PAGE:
United States District Court, S.D. Illinois
MEMORANDUM AND ORDER
M. YANDLE United States District Judge.
Mark Cordrey, currently incarcerated at Lawrence Correctional
Center (“Lawrence”), brings this pro se
civil rights action pursuant to 42 U.S.C. § 1983,
alleging Defendants were deliberately indifferent to his need
for medical treatment after he was attacked by his cellmate.
The Complaint is now before the Court for a preliminary
review pursuant to 28 U.S.C. § 1915A.
§ 1915A, the Court is required to screen prisoner
complaints to filter out non-meritorious claims. See
28 U.S.C. § 1915A(a). The Court must dismiss any portion
of the complaint that is legally frivolous, malicious, fails
to state a claim upon which relief may be granted, or asks
for money damages from a defendant who by law is immune from
such relief. 28 U.S.C. § 1915A(b).
action or claim is frivolous if “it lacks an arguable
basis either in law or in fact.” Neitzke v.
Williams, 490 U.S. 319, 325 (1989). Frivolousness is an
objective standard that refers to a claim that “no
reasonable person could suppose to have any merit.”
Lee v. Clinton, 209 F.3d 1025, 1026-27 (7th Cir.
action fails to state a claim upon which relief can be
granted if it does not plead “enough facts to state a
claim to relief that is plausible on its face.”
Bell Atlantic Corp. v. Twombly, 550 U.S. 544, 570
(2007). The claim of entitlement to relief must cross
“the line between possibility and plausibility.”
Id. at 557. Conversely, a complaint is plausible on
its face “when the plaintiff pleads factual content
that allows the court to draw the reasonable inference that
the defendant is liable for the misconduct alleged.”
Ashcroft v. Iqbal, 556 U.S. 662, 678 (2009).
the Court is obligated to accept factual allegations as true,
see Smith v. Peters, 631 F.3d 418, 419 (7th Cir.
2011), some factual allegations may be so sketchy or
implausible that they fail to provide sufficient notice of a
plaintiff's claim. Brooks v. Ross, 578 F.3d 574,
581 (7th Cir. 2009). Additionally, Courts “should not
accept as adequate abstract recitations of the elements of a
cause of action or conclusory legal statements.”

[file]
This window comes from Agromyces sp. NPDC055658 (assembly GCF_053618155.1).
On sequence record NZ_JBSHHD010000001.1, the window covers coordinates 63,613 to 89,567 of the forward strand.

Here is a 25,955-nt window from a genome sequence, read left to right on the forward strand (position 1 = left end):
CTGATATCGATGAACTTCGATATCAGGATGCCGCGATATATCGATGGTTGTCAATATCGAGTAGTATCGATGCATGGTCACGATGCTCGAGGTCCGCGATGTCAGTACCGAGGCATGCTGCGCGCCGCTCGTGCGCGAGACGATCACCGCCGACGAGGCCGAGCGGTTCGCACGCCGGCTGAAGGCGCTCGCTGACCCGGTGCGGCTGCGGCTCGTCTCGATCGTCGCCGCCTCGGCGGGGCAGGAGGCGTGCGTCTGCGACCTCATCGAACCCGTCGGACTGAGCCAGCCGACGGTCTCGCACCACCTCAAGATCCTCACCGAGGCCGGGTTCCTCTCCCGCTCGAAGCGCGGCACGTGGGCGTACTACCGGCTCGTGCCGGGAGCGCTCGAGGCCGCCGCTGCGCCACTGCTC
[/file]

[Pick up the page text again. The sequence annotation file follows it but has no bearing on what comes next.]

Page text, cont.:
Id. At the same time, however, the factual
allegations of a pro se complaint are to be
liberally construed. See Arnett v. Webster, 658 F.3d
742, 751 (7th Cir. 2011); Rodriguez v. Plymouth Ambulance
Serv., 577 F.3d 816, 821 (7th Cir. 2009).
these standards, the Court finds that some of Plaintiff's
claims survive threshold review under § 1915A.
September 1, 2016, Plaintiff's cellmate attacked and
stabbed him with a pen, injuring his left arm, right hand,
and left leg. (Doc. 1 p. 7). Plaintiff pressed the panic
button in his cell repeatedly during the attack, but nobody
responded. At around 8:30 p.m., Plaintiff was called out of
his cell to receive medication and the wing officer noticed
that Plaintiff had blood on him from the wounds. However, the
officer (whom Plaintiff identifies later in the Complaint as
Goble),  delayed calling for help until the nurse
departed. (Doc. 1, pp. 7-8).
told the nurse (Jane Doe 1) who issued his medications about
his injuries, but she ignored him. (Doc. 1, pp. 7-8). After
this nurse left, Plaintiff was taken to the Health Care Unit
where he was treated and photographs were taken, but he was
never given any pain medication. (Doc. 1, p. 13). When
Plaintiff returned from Health Care, he was placed in
segregation under investigation status. (Doc. 1, pp. 7, 13,
remained in segregation for about a week. During that time,
he was denied all access to sick call, even when he submitted
request slips directly to a nurse/medical technician (Jane
Doe 2). (Doc. 1, pp. 7-8, 13). Despite his daily requests for
medical care, Plaintiff was given no treatment for his pain
or for the wounds while in segregation. His bandages were
never changed, and the wounds were not cleaned. (Doc. 1, p.
7). The tip of the pen had broken off and was still embedded
in Plaintiff's arm. He had to dig it out himself because
he was never seen by a medical provider for follow-up
treatment. (Doc. 1, p. 13).
also complains that he was denied protection from his
cellmate and that officers failed to react in a reasonable
time when he called for help during the assault. (Doc. 1, p.
7). Plaintiff believes that Lt. Daco was the “reporting
officer, ” Harris was the shift supervisor, and Jenny
(whom he refers to as “Jennings” in the body of
the Complaint) was the reviewing officer. (Doc. 1, p. 8). It
appears that Plaintiff is naming these defendants as the
officers on duty on the night he was attacked. Lamb and Gouns
were wardens at Lawrence. Plaintiff alleges that they were
deliberately indifferent to the actions of other staff who
violated his rights. (Doc. 1, p. 8). Finally, Plaintiff
asserts that he was denied his right to seek redress through
the prison's grievance system, and claims that Lamb
“retaliated” against him
“unlawfully.” (Doc. 1, p. 8).
seeks compensatory and punitive damages. (Doc. 1, p. 9).
Review Pursuant to 28 U.S.C. § 1915A
on the allegations of the Complaint, the Court finds it
convenient to divide the pro se action into
the following counts. The parties and the Court will use
these designations in all future pleadings and orders, unless
otherwise directed by a judicial officer of this Court. The
designation of these counts does not constitute an opinion as
to their merit. Any other claim that is mentioned in the
Complaint but not addressed in this Order should be
considered dismissed without prejudice.
Count 1: Eighth Amendment claim against all
Defendants, for deliberate indifference to Plaintiff's
need for medical treatment of his stab wounds and pain after
the September 1, 2016, attack by his cellmate;
Count 2: Eighth Amendment claim against
Defendants for failure to protect Plaintiff from his
Count 3: Claim for denial of access to the
prison's grievance ...